When browsing bookstores this summer, you might need sunglasses.
The impending wave of new titles shows an almost comical fixation on illumination. Blame it on the success of Anthony Doerr’s “All the Light We Cannot See,” or a collective backlash to the dark times we’re living in, but this virtual charge of the light brigade shines forth in everything from memoir (“This Gladdening Light,” “The Bright Hour”) to thrillers (“Shadow of the Lions,” “The Night the Lights Went Out”) and literary fiction (“The Hidden Light of Northern Fires”).
Book lovers craving warm-weather reading, light or otherwise, will find authors covering a dazzling spectrum of subjects — shark attacks, gay conversion camps, war heroes, breast cancer, sex dolls.
Here are a few of the summer’s best and brightest new Southern books.
Recommended for you
Recommended for you
Recommended for you
‘Extraordinary Adventures’ by Daniel Wallace
If the recent Theatrical Outfit production of Wallace’s “Big Fish” left you feeling all warm and swimmy, the North Carolina novelist’s latest promises more of the same offbeat giddiness. Single and awkward Edsel Bronfman receives a call that jump-starts his brokedown life. He’s “won” a free weekend trip to view time-shares in Destin, Fla. The catch? He has less than three months to find a companion for the getaway or the invitation is void. Antics ensue, some racy, others more endearing, but definitely none ordinary. (St. Martin’s Press, May)
‘How to Survive a Summer’ by Nick White
“In the summer of 1999, when I was 15 years old, I spent almost four weeks at a camp that was supposed to cure me of my homosexuality,” Will Dillard confesses at the start of this striking debut novel. The anxious grad student is forced to confront long-buried memories of backwater Mississippi upon seeing a trailer for a new slasher flick inspired by the camp and its fanatical founders. (Blue Rider Press, June)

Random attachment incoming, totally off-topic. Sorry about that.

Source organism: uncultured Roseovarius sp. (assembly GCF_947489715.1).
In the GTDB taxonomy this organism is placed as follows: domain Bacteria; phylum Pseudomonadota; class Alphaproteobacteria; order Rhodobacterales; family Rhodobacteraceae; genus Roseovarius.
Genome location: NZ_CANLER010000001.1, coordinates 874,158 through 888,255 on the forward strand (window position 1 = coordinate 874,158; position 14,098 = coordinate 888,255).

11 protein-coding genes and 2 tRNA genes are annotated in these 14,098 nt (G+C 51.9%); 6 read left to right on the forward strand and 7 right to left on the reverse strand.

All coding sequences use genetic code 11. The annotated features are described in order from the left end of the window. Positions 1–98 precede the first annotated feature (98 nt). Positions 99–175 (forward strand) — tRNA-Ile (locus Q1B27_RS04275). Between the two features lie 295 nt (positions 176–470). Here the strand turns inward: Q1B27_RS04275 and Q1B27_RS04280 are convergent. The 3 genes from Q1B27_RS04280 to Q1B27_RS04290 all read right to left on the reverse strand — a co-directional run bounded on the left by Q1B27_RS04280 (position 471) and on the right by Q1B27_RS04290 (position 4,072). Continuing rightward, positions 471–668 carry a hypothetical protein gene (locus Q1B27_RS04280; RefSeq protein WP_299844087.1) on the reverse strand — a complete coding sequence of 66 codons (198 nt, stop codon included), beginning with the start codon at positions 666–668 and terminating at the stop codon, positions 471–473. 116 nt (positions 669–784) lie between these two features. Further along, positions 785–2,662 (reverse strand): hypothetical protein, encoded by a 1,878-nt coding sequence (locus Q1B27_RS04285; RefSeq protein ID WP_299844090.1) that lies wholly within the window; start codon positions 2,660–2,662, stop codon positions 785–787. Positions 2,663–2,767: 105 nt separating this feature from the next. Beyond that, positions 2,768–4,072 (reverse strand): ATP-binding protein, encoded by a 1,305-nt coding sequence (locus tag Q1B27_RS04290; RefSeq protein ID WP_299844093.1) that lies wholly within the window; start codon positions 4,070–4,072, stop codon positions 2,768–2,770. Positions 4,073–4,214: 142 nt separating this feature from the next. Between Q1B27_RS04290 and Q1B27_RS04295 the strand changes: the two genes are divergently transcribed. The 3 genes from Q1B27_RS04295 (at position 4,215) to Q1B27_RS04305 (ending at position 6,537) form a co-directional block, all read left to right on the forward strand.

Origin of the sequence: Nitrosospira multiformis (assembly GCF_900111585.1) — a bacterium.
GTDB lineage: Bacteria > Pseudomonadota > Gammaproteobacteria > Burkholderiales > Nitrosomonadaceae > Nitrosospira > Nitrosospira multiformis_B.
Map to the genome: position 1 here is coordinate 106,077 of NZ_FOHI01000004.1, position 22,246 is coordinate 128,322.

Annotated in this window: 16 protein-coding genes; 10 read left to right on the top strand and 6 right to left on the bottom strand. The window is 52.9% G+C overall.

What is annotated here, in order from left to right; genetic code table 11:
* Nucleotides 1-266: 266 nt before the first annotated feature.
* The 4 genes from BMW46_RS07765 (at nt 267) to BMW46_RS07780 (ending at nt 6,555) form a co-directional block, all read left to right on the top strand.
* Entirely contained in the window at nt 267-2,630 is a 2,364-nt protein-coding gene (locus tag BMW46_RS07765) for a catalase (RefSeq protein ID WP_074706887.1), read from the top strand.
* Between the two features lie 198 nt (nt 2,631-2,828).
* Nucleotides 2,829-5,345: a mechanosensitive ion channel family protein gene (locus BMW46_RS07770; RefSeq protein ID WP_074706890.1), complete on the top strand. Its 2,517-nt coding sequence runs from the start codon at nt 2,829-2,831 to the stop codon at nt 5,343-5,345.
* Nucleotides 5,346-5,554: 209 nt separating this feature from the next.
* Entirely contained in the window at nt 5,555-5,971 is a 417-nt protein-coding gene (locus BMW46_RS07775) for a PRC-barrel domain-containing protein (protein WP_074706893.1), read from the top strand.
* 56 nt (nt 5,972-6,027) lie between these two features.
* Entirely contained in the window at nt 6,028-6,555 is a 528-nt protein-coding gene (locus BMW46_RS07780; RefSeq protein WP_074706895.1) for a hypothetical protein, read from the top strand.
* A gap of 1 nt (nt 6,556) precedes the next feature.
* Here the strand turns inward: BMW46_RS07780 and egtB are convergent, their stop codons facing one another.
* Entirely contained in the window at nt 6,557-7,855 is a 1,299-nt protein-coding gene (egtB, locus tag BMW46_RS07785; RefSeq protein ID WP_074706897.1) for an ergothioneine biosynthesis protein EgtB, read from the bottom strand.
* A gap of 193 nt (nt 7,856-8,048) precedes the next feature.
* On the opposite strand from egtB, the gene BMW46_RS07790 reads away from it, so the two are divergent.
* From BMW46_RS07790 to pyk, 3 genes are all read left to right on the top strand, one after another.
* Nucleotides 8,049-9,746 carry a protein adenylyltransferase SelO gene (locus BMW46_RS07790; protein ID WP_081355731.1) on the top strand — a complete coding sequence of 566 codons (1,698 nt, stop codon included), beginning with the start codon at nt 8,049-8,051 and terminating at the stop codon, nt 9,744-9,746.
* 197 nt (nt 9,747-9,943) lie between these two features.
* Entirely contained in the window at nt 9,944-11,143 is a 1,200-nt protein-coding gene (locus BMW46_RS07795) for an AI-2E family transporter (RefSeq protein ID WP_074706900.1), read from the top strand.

‘Made for Love’ by Alissa Nutting
In her previous novel, “Tampa,” former Floridian Nutting crafted a bold and satirical tale of sexual obsession. Her latest veers more toward the comic camp, exploring raunchy proclivities and unbelievable deviances in a trailer park of the near future. Fleeing an overbearing husband, Hazel reluctantly holes up with her 76-year-old dad and his lifelike, but artificial, companion. While Nutting’s nutty world may not appeal to everyone, this cautionary tale delivers timely commentary on surveillance and technology’s dark potentials. (Ecco, July)
‘Atlanta Noir’ edited by Tayari Jones
Jones, author of “Leaving Atlanta,” returns to the South via Akashic’s ever-growing city anthology series. The collection features stories from an impressive roster of talent including Jim Grimsley, Sheri Joseph, Gillian Royes, Anthony Grooms and David James Poissant. The 14 selections each take place in different Atlanta neighborhoods. “My hope was to find the writers who could show the city in all of its dizzy complexity,” Jones writes. “There is more going on at the local Waffle House than just scattering, smothering and chunking. This is a major international city, but it’s still the Bible Belt.” (Akashic, August)
‘Shadow of the Lions’ by Christopher Swann
Suspense, mystery and the risks of homecoming figure prominently in Swann’s absorbing debut, a literary thriller and coming-of-age story set at an elite Virginia boarding school. Struggling novelist Matthias Glass lands an instructor position at his alma mater — the campus where his closest friend vanished 10 years earlier. Swann teaches English at Holy Innocents’ Episcopal School in Atlanta. (Algonquin Books, August)
‘The Hidden Light of Northern Fires’ by Daren Wang
Wang, co-founder of the AJC Decatur Book Festival and longtime radio producer, can add yet another category to his C.V. with the publication of this alluring first novel. The book was inspired by the curious history of Wang’s hometown near Buffalo, New York, the only secessionist town north of the Mason-Dixon Line. Set in the early days of the Civil War, the novel pits fierce abolitionist Mary Willis against her neighbors and kinfolk as she helps a fugitive slave escape to Canada. (Thomas Dunne, August)